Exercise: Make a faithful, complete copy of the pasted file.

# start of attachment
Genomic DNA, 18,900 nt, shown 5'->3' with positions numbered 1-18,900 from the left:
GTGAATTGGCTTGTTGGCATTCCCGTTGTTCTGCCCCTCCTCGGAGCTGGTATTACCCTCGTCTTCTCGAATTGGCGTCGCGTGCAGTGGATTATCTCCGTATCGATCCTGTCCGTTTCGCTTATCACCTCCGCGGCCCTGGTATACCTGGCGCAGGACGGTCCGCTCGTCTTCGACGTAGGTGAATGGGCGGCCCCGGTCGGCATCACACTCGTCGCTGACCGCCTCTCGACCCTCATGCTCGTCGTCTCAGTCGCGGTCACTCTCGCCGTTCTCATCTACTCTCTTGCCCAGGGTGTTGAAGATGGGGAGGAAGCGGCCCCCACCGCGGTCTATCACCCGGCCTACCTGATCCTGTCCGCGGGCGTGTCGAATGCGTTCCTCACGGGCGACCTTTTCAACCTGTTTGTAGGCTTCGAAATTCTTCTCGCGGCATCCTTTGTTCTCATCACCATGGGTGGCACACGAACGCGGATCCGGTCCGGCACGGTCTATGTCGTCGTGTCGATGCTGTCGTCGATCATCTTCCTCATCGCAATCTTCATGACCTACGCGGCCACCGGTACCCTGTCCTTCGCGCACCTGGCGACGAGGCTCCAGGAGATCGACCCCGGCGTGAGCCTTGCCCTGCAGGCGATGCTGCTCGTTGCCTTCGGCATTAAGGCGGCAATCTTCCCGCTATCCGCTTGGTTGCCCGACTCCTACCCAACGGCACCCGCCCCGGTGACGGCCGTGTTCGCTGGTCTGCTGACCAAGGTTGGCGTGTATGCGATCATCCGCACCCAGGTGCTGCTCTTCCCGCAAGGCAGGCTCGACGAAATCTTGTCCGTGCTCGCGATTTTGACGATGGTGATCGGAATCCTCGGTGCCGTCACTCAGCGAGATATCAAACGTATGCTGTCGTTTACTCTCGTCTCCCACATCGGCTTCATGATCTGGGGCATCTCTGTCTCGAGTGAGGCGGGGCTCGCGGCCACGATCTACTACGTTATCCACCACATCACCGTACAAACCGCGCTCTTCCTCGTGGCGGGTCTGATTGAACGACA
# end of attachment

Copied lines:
Genomic DNA, 18,900 nt, shown 5'->3' with positions numbered 1-18,900 from the left:
GTGAATTGGCTTGTTGGCATTCCCGTTGTTCTGCCCCTCCTCGGAGCTGGTATTACCCTCGTCTTCTCGAATTGGCGTCGCGTGCAGTGGATTATCTCCGTATCGATCCTGTCCGTTTCGCTTATCACCTCCGCGGCCCTGGTATACCTGGCGCAGGACGGTCCGCTCGTCTTCGACGTAGGTGAATGGGCGGCCCCGGTCGGCATCACACTCGTCGCTGACCGCCTCTCGACCCTCATGCTCGTCGTCTCAGTCGCGGTCACTCTCGCCGTTCTCATCTACTCTCTTGCCCAGGGTGTTGAAGATGGGGAGGAAGCGGCCCCCACCGCGGTCTATCACCCGGCCTACCTGATCCTGTCCGCGGGCGTGTCGAATGCGTTCCTCACGGGCGACCTTTTCAACCTGTTTGTAGGCTTCGAAATTCTTCTCGCGGCATCCTTTGTTCTCATCACCATGGGTGGCACACGAACGCGGATCCGGTCCGGCACGGTCTATGTCGTCGTGTCGATGCTGTCGTCGATCATCTTCCTCATCGCAATCTTCATGACCTACGCGGCCACCGGTACCCTGTCCTTCGCGCACCTGGCGACGAGGCTCCAGGAGATCGACCCCGGCGTGAGCCTTGCCCTGCAGGCGATGCTGCTCGTTGCCTTCGGCATTAAGGCGGCAATCTTCCCGCTATCCGCTTGGTTGCCCGACTCCTACCCAACGGCACCCGCCCCGGTGACGGCCGTGTTCGCTGGTCTGCTGACCAAGGTTGGCGTGTATGCGATCATCCGCACCCAGGTGCTGCTCTTCCCGCAAGGCAGGCTCGACGAAATCTTGTCCGTGCTCGCGATTTTGACGATGGTGATCGGAATCCTCGGTGCCGTCACTCAGCGAGATATCAAACGTATGCTGTCGTTTACTCTCGTCTCCCACATCGGCTTCATGATCTGGGGCATCTCTGTCTCGAGTGAGGCGGGGCTCGCGGCCACGATCTACTACGTTATCCACCACATCACCGTACAAACCGCGCTCTTCCTCGTGGCGGGTCTGATTGAACGACA